Greg and I meet in front of the Automobile Magazine office at 1:08 a.m. on Friday, 19 hours and 57 minutes before sundown. Greg throws an overnight bag into the V wagon's nicely finished cargo hold. I've packed a cooler containing three loaves of braided challah bread, a bottle of wine, and a large pot of pasta with meat sauce -- provisions for a traditional Sabbath meal should we become stranded on Friday evening. I wrap my hands around the suedelike steering wheel and shove off into the night. As we merge onto the highway, the Cadillac's nav system says we will arrive at our destination at 9:23 a.m. That should give Greg time to visit friends and me time to park and get a few hours of sleep before we eat lunch and then head home. I'm further encouraged by the ability of the CTS's magnetorheological dampers to soak up the stretch of awful highway as we head south out of Michigan.
Crossing into Ohio, though, Greg starts to gripe -- kvetch, my grandmother would say -- about our chariot.
"I hate the way the shiny black center stack contrasts with the shiny dark wood trim," he says, further faulting the quality of the trim itself and expressing discomfort with the Recaro seats. I suspect that some of Greg's nitpicking has less to do with the car than with his growing awareness of the reality of our undertaking. And in Recaro's defense, it's really hard to make a performance seat that also works as a cot. Greg has a point, though -- the interior doesn't quite convey the specialness one expects from a $72,635 high-performance vehicle.
Specialness makes a roaring comeback as I downshift to third gear and lay into the throttle on a desolate stretch of highway. The 551 lb-ft of torque hits you ferociously. Only a select few of the cars I've driven shoot from 60 to 120 mph with such terrifying ease. None of the others was a station wagon. This may sound fun (it is fun), but it's also strategy. Before we left, I figured out that we'd need to average roughly 60 mph. That includes travel in the congested D.C. metro area, so I compensate under cover of darkness.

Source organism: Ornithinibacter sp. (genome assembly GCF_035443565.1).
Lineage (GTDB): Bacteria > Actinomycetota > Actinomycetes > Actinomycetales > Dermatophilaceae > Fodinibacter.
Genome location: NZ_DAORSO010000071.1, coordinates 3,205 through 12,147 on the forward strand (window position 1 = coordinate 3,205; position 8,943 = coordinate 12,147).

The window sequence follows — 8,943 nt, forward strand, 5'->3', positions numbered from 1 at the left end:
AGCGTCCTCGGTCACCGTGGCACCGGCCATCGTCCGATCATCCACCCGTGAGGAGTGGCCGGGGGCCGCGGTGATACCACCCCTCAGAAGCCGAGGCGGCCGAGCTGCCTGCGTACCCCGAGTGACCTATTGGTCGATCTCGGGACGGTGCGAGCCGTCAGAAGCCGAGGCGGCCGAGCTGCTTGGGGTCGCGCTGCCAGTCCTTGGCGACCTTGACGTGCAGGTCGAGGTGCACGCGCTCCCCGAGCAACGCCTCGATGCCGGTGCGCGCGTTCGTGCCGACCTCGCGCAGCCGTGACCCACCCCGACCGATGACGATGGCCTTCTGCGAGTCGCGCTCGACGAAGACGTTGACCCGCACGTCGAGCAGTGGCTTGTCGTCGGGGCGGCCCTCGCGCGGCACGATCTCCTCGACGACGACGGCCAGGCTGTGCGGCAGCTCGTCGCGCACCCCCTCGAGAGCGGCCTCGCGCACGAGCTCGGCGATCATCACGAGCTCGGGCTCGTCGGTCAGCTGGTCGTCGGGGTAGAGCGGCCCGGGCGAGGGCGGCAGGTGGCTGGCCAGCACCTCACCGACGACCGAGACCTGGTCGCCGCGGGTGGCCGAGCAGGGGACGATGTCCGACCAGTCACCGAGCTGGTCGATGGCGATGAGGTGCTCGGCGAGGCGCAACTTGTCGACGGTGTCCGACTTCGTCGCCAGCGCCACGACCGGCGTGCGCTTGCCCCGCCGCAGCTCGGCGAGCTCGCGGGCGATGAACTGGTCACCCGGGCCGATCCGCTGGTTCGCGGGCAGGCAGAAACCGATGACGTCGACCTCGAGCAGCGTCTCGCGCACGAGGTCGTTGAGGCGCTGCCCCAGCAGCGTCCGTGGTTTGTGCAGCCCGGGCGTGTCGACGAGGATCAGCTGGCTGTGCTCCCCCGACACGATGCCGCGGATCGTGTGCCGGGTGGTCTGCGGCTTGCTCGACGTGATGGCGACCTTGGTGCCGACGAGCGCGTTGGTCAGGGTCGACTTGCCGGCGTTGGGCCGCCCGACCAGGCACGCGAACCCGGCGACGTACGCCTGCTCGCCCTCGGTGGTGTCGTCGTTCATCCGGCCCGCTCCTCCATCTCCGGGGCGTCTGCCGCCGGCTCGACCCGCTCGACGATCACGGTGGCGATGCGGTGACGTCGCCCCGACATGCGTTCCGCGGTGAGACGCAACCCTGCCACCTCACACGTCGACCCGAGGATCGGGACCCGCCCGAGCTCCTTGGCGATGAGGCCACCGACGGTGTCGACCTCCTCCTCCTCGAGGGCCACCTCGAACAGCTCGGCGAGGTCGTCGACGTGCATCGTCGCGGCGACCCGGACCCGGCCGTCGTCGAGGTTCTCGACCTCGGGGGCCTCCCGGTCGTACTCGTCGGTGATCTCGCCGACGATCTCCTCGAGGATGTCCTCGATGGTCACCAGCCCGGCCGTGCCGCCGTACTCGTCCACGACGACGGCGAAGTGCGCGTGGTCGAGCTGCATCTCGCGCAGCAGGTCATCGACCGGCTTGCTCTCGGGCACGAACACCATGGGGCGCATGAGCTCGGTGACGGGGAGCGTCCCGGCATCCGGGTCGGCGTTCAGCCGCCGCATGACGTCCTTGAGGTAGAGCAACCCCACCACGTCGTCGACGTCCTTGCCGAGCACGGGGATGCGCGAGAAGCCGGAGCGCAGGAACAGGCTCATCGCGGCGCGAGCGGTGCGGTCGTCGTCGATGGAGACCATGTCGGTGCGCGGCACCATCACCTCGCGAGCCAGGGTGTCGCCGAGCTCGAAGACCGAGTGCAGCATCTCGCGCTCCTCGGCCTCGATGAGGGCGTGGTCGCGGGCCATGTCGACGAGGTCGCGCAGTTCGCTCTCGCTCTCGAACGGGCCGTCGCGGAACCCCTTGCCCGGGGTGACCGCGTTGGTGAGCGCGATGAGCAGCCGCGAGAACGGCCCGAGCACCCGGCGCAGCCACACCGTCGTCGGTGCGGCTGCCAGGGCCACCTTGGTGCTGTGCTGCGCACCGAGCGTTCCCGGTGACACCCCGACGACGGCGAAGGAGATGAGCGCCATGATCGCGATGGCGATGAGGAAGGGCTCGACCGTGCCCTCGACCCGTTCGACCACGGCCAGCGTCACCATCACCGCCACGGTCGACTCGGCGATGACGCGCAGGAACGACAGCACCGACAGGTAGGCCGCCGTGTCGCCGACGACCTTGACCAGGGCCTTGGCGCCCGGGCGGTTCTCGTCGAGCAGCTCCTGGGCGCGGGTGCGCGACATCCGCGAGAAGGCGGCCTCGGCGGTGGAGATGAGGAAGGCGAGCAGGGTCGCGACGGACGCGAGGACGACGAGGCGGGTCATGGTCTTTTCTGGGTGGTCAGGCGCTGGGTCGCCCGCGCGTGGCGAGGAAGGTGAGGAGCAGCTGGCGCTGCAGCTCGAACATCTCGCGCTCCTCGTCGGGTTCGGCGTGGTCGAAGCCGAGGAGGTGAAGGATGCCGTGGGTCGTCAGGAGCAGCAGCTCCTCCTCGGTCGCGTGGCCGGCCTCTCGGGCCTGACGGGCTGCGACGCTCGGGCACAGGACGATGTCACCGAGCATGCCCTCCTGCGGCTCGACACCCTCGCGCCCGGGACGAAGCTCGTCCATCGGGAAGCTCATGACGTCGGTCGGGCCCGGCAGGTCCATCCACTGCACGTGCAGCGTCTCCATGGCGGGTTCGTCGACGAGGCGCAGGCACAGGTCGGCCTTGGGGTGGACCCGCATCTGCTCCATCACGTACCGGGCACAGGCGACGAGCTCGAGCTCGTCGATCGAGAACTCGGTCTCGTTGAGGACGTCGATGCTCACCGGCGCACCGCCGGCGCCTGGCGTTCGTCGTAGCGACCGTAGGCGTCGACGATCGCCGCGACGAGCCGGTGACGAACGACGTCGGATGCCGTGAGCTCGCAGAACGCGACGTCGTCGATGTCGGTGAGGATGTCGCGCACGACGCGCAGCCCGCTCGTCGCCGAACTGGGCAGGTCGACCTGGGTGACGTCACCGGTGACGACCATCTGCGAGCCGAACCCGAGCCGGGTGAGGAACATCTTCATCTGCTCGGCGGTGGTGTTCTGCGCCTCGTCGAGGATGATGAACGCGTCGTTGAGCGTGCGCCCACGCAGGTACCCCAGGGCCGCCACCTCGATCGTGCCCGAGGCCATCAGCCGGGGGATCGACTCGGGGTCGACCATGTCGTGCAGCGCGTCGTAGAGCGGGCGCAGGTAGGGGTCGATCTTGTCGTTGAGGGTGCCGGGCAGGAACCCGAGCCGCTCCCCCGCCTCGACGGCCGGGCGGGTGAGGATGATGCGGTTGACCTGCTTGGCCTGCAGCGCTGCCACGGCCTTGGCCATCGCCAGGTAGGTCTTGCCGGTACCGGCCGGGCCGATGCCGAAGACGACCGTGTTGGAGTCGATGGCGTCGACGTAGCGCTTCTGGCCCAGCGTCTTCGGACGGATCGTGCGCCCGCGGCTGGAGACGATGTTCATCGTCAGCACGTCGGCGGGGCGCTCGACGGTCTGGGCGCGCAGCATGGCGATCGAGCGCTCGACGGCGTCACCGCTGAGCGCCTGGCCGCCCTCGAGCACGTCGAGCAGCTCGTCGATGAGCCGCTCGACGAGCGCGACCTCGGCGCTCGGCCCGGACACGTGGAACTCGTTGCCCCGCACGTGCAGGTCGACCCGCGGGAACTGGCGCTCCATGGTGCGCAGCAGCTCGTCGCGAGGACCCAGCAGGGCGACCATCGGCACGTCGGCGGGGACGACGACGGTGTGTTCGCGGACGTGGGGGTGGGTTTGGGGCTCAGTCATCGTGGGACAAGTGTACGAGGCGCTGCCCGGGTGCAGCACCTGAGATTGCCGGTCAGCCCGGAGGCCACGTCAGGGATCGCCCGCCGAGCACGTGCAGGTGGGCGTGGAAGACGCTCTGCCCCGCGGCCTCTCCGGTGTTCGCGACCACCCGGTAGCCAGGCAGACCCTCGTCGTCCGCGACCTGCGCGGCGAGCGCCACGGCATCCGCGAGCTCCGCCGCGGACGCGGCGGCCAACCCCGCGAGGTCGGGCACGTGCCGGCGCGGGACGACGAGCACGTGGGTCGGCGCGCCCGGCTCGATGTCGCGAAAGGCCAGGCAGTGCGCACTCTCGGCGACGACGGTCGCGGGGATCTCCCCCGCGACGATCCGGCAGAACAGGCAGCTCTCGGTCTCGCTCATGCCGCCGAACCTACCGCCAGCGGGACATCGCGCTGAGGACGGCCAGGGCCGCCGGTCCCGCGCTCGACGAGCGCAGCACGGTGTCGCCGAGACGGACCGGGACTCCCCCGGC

Unfortunately, my calculations do not account for how repeated full-throttle blasts will impact our cruising range. Around 4 a.m., fewer than 200 miles from our starting point, we need gas. I know these pit stops must be executed with military precision, so we discuss our strategy as we approach the rest area: Greg will refresh himself and buy a caffeinated drink while I pump the gas, then he'll get in the driver's seat and make the necessary adjustments as I run to buy ice to keep my meat pasta cool. I set the stopwatch on my phone and jump out of the car with what I imagine to be an impressive show of hustle. I top off the eighteen-gallon tank and...where's Greg? He's not outside, and when I wander inside the rest area and food court, I don't see him there, either.
I find him, at last, regarding a bay of vending machines with the vacant, faraway stare of a soldier returning from a night patrol on the Mekong Delta. "Ready to drive?" I ask. He says he is, after having just downed a Starbucks Doubleshot along with a McDonald's Egg McMuffin. "I've officially given up being kosher for the day," he proclaims. After some more delays -- my acceleration runs have spilled meat sauce on the carpeted cargo floor -- we finally get back on the road. The stopwatch reads 28 minutes and 18 seconds, and the wagon's onboard computer indicates 13.5 mpg. Not encouraging numbers, those.